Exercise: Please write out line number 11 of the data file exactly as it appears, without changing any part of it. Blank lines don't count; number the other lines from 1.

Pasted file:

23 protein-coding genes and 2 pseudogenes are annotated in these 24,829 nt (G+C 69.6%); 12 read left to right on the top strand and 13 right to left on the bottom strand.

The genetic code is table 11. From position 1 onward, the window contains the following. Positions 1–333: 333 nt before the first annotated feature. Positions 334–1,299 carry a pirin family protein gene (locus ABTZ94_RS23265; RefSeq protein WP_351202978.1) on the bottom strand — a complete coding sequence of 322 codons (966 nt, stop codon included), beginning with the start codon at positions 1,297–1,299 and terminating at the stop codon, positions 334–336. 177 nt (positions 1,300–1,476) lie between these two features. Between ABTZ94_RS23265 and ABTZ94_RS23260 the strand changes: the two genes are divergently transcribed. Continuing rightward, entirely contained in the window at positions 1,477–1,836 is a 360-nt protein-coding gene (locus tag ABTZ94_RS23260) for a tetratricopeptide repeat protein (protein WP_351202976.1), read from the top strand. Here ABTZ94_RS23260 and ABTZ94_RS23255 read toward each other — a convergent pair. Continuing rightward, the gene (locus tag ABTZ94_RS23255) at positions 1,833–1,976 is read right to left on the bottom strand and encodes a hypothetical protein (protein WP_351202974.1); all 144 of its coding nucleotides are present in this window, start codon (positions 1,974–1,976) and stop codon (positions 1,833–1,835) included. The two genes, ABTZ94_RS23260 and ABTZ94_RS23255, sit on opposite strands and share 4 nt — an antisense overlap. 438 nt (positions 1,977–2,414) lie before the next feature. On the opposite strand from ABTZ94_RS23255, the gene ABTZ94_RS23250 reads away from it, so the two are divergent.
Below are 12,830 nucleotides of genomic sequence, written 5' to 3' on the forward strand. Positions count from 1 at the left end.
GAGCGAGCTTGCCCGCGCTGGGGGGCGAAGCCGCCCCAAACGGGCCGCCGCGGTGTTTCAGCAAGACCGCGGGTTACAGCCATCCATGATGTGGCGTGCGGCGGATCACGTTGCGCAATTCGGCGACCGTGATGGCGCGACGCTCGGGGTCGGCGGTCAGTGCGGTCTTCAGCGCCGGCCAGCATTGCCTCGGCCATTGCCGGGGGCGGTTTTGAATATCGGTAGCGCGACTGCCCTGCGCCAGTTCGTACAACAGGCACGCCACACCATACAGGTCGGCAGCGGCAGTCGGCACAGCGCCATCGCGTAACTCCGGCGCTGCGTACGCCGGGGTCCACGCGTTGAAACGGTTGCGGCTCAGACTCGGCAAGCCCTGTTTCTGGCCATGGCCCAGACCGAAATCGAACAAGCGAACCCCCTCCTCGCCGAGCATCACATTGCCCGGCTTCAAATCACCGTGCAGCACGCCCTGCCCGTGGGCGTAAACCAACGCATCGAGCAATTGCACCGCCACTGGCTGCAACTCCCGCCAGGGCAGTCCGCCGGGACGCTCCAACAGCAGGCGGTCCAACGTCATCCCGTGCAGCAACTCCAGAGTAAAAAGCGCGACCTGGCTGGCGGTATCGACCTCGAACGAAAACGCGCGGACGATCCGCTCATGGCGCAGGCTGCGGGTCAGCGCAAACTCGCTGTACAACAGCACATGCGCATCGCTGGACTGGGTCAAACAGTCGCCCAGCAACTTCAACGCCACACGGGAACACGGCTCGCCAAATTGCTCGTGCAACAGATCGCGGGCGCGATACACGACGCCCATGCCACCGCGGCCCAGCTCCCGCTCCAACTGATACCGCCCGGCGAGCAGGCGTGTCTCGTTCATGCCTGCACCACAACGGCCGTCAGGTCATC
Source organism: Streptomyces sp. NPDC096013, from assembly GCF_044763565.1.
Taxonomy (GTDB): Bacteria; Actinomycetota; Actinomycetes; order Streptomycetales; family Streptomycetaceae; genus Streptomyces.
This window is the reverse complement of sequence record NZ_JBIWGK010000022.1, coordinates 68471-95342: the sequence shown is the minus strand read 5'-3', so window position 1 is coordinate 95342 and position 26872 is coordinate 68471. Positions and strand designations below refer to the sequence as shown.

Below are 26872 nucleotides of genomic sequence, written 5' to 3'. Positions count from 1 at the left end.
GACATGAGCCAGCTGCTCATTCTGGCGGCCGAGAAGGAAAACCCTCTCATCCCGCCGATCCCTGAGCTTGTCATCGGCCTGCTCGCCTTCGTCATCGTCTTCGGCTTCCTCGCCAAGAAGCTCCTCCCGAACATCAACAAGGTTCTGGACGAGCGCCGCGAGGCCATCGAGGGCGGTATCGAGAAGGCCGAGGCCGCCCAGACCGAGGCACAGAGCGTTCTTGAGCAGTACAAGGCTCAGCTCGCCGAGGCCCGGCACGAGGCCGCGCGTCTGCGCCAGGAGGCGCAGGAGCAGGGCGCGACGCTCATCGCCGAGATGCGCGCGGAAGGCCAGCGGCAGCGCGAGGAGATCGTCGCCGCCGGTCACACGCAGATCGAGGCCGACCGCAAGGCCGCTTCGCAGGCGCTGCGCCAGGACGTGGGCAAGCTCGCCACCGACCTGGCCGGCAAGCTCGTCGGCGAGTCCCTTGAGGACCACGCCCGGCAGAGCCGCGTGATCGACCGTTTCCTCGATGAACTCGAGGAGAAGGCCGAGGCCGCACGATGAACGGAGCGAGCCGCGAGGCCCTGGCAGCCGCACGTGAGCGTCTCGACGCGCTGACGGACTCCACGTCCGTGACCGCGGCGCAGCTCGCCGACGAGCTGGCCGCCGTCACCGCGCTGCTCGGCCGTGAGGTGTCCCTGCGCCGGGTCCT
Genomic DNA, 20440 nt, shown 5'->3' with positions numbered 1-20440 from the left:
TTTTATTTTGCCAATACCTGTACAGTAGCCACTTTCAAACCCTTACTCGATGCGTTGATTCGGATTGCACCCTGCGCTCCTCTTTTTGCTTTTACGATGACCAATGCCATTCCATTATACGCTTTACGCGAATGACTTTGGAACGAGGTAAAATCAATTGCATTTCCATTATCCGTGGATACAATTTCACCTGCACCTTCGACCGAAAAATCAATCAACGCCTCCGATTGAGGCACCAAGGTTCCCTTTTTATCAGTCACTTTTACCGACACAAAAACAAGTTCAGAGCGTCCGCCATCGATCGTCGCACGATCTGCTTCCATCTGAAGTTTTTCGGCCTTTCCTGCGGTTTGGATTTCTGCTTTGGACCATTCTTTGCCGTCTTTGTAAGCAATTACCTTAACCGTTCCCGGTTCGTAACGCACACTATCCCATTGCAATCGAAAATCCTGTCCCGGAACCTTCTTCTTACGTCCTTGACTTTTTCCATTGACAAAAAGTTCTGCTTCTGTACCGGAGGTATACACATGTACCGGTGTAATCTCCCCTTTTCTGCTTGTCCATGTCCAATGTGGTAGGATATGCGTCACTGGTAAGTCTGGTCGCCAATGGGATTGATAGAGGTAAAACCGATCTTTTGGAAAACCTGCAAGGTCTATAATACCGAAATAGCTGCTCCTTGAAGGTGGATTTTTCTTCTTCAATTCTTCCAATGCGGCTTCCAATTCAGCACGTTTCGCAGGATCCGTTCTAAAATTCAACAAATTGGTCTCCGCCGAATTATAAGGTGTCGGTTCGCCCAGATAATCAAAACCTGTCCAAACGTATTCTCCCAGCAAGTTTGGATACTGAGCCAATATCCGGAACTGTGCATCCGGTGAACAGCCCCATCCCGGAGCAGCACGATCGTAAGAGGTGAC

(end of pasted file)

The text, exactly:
TTTTATTTTGCCAATACCTGTACAGTAGCCACTTTCAAACCCTTACTCGATGCGTTGATTCGGATTGCACCCTGCGCTCCTCTTTTTGCTTTTACGATGACCAATGCCATTCCATTATACGCTTTACGCGAATGACTTTGGAACGAGGTAAAATCAATTGCATTTCCATTATCCGTGGATACAATTTCACCTGCACCTTCGACCGAAAAATCAATCAACGCCTCCGATTGAGGCACCAAGGTTCCCTTTTTATCAGTCACTTTTACCGACACAAAAACAAGTTCAGAGCGTCCGCCATCGATCGTCGCACGATCTGCTTCCATCTGAAGTTTTTCGGCCTTTCCTGCGGTTTGGATTTCTGCTTTGGACCATTCTTTGCCGTCTTTGTAAGCAATTACCTTAACCGTTCCCGGTTCGTAACGCACACTATCCCATTGCAATCGAAAATCCTGTCCCGGAACCTTCTTCTTACGTCCTTGACTTTTTCCATTGACAAAAAGTTCTGCTTCTGTACCGGAGGTATACACATGTACCGGTGTAATCTCCCCTTTTCTGCTTGTCCATGTCCAATGTGGTAGGATATGCGTCACTGGTAAGTCTGGTCGCCAATGGGATTGATAGAGGTAAAACCGATCTTTTGGAAAACCTGCAAGGTCTATAATACCGAAATAGCTGCTCCTTGAAGGTGGATTTTTCTTCTTCAATTCTTCCAATGCGGCTTCCAATTCAGCACGTTTCGCAGGATCCGTTCTAAAATTCAACAAATTGGTCTCCGCCGAATTATAAGGTGTCGGTTCGCCCAGATAATCAAAACCTGTCCAAACGTATTCTCCCAGCAAGTTTGGATACTGAGCCAATATCCGGAACTGTGCATCCGGTGAACAGCCCCATCCCGGAGCAGCACGATCGTAAGAGGTGAC